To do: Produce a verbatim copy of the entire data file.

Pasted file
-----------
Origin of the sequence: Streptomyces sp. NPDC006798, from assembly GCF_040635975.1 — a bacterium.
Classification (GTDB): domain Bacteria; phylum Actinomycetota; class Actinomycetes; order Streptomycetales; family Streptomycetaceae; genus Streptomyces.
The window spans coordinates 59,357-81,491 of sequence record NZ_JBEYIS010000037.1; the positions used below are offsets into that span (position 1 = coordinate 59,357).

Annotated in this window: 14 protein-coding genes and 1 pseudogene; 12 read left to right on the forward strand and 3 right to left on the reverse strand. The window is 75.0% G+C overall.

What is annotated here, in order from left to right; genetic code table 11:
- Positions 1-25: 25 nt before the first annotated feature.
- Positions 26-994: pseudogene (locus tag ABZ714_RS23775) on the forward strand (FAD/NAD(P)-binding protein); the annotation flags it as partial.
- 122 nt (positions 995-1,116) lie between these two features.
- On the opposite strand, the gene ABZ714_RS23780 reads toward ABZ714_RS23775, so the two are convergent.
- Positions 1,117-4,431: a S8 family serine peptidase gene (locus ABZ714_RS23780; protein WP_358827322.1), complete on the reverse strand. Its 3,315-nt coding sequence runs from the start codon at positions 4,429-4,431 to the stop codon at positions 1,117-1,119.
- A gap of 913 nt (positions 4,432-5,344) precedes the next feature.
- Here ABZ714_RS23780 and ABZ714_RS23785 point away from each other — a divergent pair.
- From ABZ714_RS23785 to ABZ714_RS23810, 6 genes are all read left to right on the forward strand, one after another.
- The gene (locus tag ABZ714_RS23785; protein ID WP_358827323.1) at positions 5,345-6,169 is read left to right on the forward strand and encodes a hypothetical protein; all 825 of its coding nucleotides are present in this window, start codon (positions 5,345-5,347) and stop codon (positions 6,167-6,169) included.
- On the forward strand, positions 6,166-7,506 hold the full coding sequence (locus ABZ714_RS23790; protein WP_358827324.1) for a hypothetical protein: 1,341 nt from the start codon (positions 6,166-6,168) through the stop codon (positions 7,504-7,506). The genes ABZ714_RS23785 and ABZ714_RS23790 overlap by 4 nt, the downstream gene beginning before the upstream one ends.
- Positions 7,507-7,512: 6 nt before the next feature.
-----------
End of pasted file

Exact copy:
Origin of the sequence: Streptomyces sp. NPDC006798, from assembly GCF_040635975.1 — a bacterium.
Classification (GTDB): domain Bacteria; phylum Actinomycetota; class Actinomycetes; order Streptomycetales; family Streptomycetaceae; genus Streptomyces.
The window spans coordinates 59,357-81,491 of sequence record NZ_JBEYIS010000037.1; the positions used below are offsets into that span (position 1 = coordinate 59,357).

Annotated in this window: 14 protein-coding genes and 1 pseudogene; 12 read left to right on the forward strand and 3 right to left on the reverse strand. The window is 75.0% G+C overall.

What is annotated here, in order from left to right; genetic code table 11:
- Positions 1-25: 25 nt before the first annotated feature.
- Positions 26-994: pseudogene (locus tag ABZ714_RS23775) on the forward strand (FAD/NAD(P)-binding protein); the annotation flags it as partial.
- 122 nt (positions 995-1,116) lie between these two features.
- On the opposite strand, the gene ABZ714_RS23780 reads toward ABZ714_RS23775, so the two are convergent.
- Positions 1,117-4,431: a S8 family serine peptidase gene (locus ABZ714_RS23780; protein WP_358827322.1), complete on the reverse strand. Its 3,315-nt coding sequence runs from the start codon at positions 4,429-4,431 to the stop codon at positions 1,117-1,119.
- A gap of 913 nt (positions 4,432-5,344) precedes the next feature.
- Here ABZ714_RS23780 and ABZ714_RS23785 point away from each other — a divergent pair.
- From ABZ714_RS23785 to ABZ714_RS23810, 6 genes are all read left to right on the forward strand, one after another.
- The gene (locus tag ABZ714_RS23785; protein ID WP_358827323.1) at positions 5,345-6,169 is read left to right on the forward strand and encodes a hypothetical protein; all 825 of its coding nucleotides are present in this window, start codon (positions 5,345-5,347) and stop codon (positions 6,167-6,169) included.
- On the forward strand, positions 6,166-7,506 hold the full coding sequence (locus ABZ714_RS23790; protein WP_358827324.1) for a hypothetical protein: 1,341 nt from the start codon (positions 6,166-6,168) through the stop codon (positions 7,504-7,506). The genes ABZ714_RS23785 and ABZ714_RS23790 overlap by 4 nt, the downstream gene beginning before the upstream one ends.
- Positions 7,507-7,512: 6 nt before the next feature.